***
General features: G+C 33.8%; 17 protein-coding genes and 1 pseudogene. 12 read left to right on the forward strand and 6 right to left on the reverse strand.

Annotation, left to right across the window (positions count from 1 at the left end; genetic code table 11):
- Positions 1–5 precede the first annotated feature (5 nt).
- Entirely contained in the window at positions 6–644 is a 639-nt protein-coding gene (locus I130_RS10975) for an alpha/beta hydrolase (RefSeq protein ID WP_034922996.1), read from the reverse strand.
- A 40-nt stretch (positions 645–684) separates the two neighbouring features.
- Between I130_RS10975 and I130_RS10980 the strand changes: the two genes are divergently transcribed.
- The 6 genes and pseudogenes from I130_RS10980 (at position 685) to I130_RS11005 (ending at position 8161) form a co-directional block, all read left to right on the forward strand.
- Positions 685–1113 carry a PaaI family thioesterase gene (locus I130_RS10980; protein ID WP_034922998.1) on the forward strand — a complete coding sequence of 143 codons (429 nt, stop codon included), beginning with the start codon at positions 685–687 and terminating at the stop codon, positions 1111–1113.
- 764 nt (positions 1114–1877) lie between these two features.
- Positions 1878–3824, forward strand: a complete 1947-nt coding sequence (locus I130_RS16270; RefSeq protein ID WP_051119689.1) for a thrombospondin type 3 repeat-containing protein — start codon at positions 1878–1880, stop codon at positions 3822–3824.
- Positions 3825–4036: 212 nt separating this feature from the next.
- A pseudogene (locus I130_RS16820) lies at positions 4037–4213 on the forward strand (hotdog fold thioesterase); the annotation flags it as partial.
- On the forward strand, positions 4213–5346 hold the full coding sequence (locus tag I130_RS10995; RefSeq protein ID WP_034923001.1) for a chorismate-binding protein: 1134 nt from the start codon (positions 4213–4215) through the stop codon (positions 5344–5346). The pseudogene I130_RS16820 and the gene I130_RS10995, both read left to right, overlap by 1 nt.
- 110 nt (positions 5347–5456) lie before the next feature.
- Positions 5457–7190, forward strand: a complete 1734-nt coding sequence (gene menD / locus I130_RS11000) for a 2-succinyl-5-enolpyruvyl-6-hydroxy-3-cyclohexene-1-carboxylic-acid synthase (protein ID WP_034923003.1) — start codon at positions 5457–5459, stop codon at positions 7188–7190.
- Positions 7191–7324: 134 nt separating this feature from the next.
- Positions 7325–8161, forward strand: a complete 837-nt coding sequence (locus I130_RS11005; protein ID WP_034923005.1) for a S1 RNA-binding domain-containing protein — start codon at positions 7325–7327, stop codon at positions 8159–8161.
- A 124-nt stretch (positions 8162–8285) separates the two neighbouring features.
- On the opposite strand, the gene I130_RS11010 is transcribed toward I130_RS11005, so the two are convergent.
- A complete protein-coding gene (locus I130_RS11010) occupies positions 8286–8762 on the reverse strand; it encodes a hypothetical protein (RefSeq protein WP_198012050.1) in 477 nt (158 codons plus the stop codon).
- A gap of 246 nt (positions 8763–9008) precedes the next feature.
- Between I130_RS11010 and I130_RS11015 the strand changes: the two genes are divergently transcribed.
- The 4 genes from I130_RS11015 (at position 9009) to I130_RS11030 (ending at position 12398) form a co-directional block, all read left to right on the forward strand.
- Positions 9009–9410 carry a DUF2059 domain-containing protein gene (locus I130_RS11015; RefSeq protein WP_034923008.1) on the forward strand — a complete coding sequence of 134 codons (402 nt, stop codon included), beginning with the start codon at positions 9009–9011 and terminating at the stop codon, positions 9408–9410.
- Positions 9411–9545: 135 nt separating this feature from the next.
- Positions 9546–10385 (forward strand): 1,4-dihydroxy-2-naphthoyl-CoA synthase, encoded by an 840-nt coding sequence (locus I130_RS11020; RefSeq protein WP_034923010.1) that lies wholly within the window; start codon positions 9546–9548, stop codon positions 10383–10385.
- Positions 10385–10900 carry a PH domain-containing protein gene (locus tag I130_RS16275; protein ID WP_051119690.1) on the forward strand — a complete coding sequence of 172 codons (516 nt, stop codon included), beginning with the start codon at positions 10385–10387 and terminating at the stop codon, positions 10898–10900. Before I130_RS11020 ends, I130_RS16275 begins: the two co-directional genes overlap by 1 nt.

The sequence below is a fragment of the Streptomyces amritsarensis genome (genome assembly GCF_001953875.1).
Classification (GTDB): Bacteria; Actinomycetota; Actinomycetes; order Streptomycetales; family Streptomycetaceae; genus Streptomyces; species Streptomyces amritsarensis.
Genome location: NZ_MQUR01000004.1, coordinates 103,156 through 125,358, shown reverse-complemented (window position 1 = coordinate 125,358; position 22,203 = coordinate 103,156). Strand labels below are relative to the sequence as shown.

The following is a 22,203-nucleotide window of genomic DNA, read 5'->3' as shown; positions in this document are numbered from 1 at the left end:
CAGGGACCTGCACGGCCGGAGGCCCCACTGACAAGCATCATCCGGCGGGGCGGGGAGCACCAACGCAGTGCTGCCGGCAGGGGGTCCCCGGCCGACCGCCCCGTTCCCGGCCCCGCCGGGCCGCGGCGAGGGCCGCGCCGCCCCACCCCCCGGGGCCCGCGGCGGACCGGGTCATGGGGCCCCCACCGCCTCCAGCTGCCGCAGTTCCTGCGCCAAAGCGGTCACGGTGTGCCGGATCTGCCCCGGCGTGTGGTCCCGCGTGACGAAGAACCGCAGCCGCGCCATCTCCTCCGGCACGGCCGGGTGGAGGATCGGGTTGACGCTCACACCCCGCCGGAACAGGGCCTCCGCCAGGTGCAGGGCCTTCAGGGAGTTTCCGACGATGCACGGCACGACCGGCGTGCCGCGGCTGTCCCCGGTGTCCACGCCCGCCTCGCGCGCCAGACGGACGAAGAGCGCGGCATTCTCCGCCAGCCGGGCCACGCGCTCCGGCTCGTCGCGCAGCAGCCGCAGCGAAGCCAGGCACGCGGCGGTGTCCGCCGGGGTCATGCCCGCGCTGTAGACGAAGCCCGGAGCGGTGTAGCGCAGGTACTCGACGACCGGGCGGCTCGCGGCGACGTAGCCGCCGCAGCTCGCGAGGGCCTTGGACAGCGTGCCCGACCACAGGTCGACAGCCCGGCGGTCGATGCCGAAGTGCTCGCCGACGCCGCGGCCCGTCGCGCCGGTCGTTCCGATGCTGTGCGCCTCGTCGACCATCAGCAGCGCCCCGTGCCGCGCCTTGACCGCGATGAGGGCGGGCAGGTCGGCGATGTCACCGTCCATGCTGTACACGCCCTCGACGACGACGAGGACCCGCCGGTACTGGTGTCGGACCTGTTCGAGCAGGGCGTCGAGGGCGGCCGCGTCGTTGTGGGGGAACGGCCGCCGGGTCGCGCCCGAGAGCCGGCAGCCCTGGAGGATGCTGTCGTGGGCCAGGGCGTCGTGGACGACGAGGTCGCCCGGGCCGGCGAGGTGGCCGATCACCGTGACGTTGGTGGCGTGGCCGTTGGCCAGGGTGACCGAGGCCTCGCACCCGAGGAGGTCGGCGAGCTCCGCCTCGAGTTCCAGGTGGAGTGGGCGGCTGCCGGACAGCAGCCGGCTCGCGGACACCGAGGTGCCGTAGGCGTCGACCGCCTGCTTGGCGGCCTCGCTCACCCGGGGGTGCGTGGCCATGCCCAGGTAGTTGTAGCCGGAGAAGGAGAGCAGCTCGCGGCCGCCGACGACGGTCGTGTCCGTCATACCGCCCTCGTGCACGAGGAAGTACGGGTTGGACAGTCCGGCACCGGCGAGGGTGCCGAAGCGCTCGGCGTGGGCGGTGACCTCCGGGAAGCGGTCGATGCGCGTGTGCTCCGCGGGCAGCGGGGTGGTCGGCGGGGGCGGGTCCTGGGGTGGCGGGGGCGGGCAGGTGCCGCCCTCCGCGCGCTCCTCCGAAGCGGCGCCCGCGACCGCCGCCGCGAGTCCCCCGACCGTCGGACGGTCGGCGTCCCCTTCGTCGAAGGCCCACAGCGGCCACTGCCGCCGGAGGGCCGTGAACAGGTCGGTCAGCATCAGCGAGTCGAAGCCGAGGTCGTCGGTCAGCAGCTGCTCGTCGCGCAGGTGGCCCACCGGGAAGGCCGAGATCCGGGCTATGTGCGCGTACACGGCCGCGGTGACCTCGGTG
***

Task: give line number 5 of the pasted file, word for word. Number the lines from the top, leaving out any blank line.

- A 40-nt stretch (positions 645–684) separates the two neighbouring features.